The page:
In particular a group is splendid if there is an element of infinite order such that no power of it is conjugate to its inverse. For example this lemma applies to Thompson's $T$ (which has no nontrivial abelian quotients so the first lemma does not apply): Pick an element $f$ that fixes a unique interval $I \subset S^1$ and has derivative $>1$ after the right endpoint of $I$. Then $\langle f \rangle$ is of infinite order and every positive power $f^i$ has the same property as $f$, while no negative power $f^{-1}$ does. This property is preserved under conjugacy, so no $f^i$ is conjugate to its inverse.

Question. Does this have a more standard, even if possibly less splendid, existing name? Alternative characterizations that are easier to verify?

You can refine the definition as follows, for discrete groups: say $G$ is $k$-splendid if the splendidness condition holds for all $|C| \leq k$. Every infinite group is $1$-splendid, while the dihedral group is not $2$-splendid. A characterization of $k$-splendidness for small $k$ would also be of interest.

A list of my favorite groups and whether or not they are splendid is also of interest to me, I tried to compile one, but after working out those Thompson's's I got stuck on the Grigorchuk group.

Neumann, B. H., Groups covered by finitely many cosets, Publ. Math., Debrecen 3, 227-242 (1954). ZBL0057.25603.

Morris, Dave Witte, Amenable groups that act on the line., Algebr. Geom. Topol. 6, 2509-2518 (2006). ZBL1185.20042.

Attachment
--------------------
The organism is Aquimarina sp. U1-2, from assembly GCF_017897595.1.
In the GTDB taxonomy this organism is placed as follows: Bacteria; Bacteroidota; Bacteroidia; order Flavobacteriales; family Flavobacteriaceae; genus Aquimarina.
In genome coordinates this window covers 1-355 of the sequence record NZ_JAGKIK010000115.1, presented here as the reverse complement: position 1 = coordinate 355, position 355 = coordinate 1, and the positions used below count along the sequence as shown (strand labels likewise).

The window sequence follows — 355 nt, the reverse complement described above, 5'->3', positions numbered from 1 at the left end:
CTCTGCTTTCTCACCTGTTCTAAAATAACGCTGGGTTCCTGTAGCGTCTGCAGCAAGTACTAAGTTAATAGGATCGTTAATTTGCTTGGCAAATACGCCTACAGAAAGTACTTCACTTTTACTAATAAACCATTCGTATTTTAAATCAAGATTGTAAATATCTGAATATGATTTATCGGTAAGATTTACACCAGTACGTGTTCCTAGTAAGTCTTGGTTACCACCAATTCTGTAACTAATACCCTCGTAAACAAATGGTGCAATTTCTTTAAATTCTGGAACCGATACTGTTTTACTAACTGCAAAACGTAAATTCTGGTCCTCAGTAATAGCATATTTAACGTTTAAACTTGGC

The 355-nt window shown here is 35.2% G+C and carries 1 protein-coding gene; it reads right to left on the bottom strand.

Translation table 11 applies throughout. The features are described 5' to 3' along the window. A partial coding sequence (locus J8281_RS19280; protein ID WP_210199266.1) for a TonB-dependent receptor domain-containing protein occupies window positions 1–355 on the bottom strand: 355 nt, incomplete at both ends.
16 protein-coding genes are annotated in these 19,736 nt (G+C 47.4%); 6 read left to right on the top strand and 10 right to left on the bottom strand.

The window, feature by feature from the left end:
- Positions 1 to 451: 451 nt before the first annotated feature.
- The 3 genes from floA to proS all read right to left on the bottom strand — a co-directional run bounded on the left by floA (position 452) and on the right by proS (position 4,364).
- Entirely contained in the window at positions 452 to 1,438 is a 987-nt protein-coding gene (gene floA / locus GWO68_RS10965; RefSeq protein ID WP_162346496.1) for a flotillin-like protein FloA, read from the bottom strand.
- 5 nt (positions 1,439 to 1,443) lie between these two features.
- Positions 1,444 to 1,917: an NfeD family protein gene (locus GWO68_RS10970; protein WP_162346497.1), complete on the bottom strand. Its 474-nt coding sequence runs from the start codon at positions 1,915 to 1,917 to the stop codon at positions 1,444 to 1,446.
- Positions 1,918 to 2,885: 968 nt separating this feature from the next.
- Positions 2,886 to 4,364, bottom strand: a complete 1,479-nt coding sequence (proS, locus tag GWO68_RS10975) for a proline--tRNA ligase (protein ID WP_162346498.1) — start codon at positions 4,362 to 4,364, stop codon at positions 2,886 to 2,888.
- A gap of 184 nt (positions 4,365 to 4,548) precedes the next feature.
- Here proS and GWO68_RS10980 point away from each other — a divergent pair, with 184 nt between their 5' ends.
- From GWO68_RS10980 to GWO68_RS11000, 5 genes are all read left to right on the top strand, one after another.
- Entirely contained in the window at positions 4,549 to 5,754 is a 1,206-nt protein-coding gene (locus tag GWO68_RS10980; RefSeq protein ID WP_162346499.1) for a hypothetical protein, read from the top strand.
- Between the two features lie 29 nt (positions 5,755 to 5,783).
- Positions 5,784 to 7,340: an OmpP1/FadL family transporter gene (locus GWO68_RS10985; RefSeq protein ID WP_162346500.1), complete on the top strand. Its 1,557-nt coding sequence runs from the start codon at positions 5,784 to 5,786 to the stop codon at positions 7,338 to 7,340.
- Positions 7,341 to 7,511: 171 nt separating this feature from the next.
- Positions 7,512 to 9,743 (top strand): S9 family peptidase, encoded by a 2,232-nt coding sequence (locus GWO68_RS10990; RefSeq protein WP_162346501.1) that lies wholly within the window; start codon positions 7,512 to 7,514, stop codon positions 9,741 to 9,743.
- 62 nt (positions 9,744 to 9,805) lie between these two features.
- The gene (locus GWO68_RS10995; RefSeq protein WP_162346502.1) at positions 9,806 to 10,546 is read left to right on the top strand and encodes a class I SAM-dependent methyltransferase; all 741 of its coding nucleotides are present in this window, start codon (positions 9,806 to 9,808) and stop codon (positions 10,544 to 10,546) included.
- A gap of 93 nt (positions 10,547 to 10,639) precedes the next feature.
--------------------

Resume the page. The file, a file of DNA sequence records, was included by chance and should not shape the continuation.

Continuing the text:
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    $\begingroup$ One option to avoid this kind of things is to avoid using random generic non-descriptive names. $\endgroup$ Aug 27, 2020 at 15:10
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    $\begingroup$ @NajibIdrissi: My experience is the opposite, nothing is more dangerous than a natural name, because you may think you know what it means. That said, I was using this term mainly to clarify I don't know what to call this, and am not planning to call it this in a publication. $\endgroup$
    – Ville Salo
    Aug 27, 2020 at 16:34
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    $\begingroup$ This is just a comment on the "splendid" terminology. These sorts of incredibly heartwarming adjectives seem to pop up everywhere in symbolic dynamics/geometric group theory. I remember a talk by my MSc advisor C. Bleak entitled "Flawless Vigorous Groups"; here a flawless group has properties which makes it both perfect and lawless! $\endgroup$ Aug 27, 2020 at 22:17
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    $\begingroup$ i.redd.it/gnfy50c8tg601.png $\endgroup$ Aug 28, 2020 at 13:33